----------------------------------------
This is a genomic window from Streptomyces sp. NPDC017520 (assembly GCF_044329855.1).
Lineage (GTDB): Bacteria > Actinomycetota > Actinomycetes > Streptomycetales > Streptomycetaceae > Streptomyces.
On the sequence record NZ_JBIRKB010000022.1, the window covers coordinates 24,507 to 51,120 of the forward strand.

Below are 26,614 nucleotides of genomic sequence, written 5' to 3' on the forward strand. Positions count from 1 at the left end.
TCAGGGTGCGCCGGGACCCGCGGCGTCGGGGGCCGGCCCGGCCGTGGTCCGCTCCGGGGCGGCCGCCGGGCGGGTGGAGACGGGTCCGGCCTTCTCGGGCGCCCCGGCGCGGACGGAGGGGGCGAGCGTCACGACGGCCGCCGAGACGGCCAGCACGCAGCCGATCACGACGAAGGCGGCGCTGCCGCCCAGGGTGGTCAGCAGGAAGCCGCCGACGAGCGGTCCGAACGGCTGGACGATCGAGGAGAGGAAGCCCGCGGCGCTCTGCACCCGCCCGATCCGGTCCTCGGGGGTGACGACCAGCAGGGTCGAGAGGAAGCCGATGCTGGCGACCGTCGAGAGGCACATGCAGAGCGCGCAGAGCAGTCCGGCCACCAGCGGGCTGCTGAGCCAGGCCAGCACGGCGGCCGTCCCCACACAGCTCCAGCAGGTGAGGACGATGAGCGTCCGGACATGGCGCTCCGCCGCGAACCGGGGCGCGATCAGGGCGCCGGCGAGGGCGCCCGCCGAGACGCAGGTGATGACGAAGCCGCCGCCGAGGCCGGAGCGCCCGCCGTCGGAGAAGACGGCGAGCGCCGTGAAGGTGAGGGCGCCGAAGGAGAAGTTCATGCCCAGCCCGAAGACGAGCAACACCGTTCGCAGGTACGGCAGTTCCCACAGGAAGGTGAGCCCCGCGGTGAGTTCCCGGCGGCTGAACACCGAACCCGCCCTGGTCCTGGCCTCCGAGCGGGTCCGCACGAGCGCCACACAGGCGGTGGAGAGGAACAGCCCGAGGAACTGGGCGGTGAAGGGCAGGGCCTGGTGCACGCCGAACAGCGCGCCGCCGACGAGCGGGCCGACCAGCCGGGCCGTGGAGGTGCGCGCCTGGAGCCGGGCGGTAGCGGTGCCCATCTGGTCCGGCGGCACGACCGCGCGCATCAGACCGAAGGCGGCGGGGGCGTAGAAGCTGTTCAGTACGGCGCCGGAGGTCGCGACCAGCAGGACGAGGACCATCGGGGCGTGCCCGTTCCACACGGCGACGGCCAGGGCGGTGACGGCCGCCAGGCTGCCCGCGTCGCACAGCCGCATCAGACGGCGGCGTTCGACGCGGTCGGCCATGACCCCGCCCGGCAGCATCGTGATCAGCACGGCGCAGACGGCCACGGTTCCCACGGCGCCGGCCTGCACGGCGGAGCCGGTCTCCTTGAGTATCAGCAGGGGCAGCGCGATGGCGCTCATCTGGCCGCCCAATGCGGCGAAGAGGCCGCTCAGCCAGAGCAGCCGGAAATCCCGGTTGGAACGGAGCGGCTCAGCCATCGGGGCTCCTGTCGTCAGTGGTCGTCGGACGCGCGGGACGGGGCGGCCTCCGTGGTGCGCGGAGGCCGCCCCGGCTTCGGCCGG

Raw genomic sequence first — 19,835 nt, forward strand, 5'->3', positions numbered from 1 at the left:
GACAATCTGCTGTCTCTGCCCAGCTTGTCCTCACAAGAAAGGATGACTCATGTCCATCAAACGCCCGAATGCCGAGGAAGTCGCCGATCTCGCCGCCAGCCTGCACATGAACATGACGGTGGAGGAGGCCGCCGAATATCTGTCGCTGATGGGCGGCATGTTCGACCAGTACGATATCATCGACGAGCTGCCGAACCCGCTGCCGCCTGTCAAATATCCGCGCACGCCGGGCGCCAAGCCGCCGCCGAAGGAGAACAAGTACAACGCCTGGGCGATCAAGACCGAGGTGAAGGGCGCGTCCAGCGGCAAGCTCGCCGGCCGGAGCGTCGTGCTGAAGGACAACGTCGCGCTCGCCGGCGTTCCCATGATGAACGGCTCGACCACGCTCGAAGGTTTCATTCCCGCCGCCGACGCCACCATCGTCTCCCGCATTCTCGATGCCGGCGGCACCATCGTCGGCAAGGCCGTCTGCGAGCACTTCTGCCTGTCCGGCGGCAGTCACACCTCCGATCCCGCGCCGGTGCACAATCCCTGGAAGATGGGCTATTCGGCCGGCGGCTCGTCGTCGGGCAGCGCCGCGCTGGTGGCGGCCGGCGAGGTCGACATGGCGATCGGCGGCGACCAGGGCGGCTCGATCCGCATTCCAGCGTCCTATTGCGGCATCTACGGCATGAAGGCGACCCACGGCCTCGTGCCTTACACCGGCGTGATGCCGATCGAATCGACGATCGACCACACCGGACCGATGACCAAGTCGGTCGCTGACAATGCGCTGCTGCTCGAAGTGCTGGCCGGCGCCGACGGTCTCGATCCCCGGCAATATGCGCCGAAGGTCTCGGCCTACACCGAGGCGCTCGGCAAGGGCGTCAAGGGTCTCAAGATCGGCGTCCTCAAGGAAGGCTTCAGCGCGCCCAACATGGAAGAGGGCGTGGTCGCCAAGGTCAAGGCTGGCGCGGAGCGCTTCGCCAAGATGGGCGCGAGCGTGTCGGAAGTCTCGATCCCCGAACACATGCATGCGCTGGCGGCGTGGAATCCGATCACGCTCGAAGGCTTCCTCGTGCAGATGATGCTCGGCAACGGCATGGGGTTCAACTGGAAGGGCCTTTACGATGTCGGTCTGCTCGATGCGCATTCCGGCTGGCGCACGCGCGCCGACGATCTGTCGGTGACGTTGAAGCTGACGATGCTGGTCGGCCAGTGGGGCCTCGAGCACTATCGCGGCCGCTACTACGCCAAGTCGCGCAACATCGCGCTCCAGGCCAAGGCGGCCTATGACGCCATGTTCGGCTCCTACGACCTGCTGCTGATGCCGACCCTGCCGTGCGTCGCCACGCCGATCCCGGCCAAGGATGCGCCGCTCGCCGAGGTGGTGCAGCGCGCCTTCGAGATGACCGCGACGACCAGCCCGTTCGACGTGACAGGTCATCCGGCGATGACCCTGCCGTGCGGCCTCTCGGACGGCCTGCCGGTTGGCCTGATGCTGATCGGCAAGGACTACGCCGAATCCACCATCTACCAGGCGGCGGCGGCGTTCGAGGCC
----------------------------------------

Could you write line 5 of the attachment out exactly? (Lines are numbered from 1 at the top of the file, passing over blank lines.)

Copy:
TCAGGGTGCGCCGGGACCCGCGGCGTCGGGGGCCGGCCCGGCCGTGGTCCGCTCCGGGGCGGCCGCCGGGCGGGTGGAGACGGGTCCGGCCTTCTCGGGCGCCCCGGCGCGGACGGAGGGGGCGAGCGTCACGACGGCCGCCGAGACGGCCAGCACGCAGCCGATCACGACGAAGGCGGCGCTGCCGCCCAGGGTGGTCAGCAGGAAGCCGCCGACGAGCGGTCCGAACGGCTGGACGATCGAGGAGAGGAAGCCCGCGGCGCTCTGCACCCGCCCGATCCGGTCCTCGGGGGTGACGACCAGCAGGGTCGAGAGGAAGCCGATGCTGGCGACCGTCGAGAGGCACATGCAGAGCGCGCAGAGCAGTCCGGCCACCAGCGGGCTGCTGAGCCAGGCCAGCACGGCGGCCGTCCCCACACAGCTCCAGCAGGTGAGGACGATGAGCGTCCGGACATGGCGCTCCGCCGCGAACCGGGGCGCGATCAGGGCGCCGGCGAGGGCGCCCGCCGAGACGCAGGTGATGACGAAGCCGCCGCCGAGGCCGGAGCGCCCGCCGTCGGAGAAGACGGCGAGCGCCGTGAAGGTGAGGGCGCCGAAGGAGAAGTTCATGCCCAGCCCGAAGACGAGCAACACCGTTCGCAGGTACGGCAGTTCCCACAGGAAGGTGAGCCCCGCGGTGAGTTCCCGGCGGCTGAACACCGAACCCGCCCTGGTCCTGGCCTCCGAGCGGGTCCGCACGAGCGCCACACAGGCGGTGGAGAGGAACAGCCCGAGGAACTGGGCGGTGAAGGGCAGGGCCTGGTGCACGCCGAACAGCGCGCCGCCGACGAGCGGGCCGACCAGCCGGGCCGTGGAGGTGCGCGCCTGGAGCCGGGCGGTAGCGGTGCCCATCTGGTCCGGCGGCACGACCGCGCGCATCAGACCGAAGGCGGCGGGGGCGTAGAAGCTGTTCAGTACGGCGCCGGAGGTCGCGACCAGCAGGACGAGGACCATCGGGGCGTGCCCGTTCCACACGGCGACGGCCAGGGCGGTGACGGCCGCCAGGCTGCCCGCGTCGCACAGCCGCATCAGACGGCGGCGTTCGACGCGGTCGGCCATGACCCCGCCCGGCAGCATCGTGATCAGCACGGCGCAGACGGCCACGGTTCCCACGGCGCCGGCCTGCACGGCGGAGCCGGTCTCCTTGAGTATCAGCAGGGGCAGCGCGATGGCGCTCATCTGGCCGCCCAATGCGGCGAAGAGGCCGCTCAGCCAGAGCAGCCGGAAATCCCGGTTGGAACGGAGCGGCTCAGCCATCGGGGCTCCTGTCGTCAGTGGTCGTCGGACGCGCGGGACGGGGCGGCCTCCGTGGTGCGCGGAGGCCGCCCCGGCTTCGGCCGG